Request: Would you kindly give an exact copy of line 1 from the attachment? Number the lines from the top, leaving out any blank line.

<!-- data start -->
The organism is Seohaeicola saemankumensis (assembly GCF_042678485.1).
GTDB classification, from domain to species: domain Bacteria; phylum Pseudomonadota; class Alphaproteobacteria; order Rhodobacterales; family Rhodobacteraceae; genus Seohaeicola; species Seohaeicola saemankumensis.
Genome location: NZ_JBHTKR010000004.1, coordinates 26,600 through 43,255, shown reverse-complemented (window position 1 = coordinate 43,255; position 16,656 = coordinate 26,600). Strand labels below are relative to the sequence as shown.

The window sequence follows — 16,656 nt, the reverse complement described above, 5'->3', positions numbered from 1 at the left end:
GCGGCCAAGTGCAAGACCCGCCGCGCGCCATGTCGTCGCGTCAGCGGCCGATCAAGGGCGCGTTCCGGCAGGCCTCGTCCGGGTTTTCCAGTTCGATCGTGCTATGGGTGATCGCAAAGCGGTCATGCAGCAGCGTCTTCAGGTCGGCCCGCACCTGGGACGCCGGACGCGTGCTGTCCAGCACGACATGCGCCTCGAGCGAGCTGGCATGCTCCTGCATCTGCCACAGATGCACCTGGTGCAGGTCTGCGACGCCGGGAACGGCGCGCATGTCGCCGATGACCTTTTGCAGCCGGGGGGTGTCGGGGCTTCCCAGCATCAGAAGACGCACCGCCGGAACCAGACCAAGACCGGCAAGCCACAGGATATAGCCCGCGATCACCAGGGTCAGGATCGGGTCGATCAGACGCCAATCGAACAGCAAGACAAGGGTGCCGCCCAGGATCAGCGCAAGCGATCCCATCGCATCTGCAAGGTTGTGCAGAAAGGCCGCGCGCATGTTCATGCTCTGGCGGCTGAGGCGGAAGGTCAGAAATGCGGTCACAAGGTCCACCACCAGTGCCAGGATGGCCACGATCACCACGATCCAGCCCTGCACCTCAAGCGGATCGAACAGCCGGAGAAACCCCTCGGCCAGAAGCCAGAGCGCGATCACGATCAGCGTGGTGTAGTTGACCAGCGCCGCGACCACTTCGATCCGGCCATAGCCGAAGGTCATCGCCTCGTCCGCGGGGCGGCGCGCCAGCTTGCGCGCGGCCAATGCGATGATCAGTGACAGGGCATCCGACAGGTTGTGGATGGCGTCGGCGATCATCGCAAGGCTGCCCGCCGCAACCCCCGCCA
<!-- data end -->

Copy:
The organism is Seohaeicola saemankumensis (assembly GCF_042678485.1).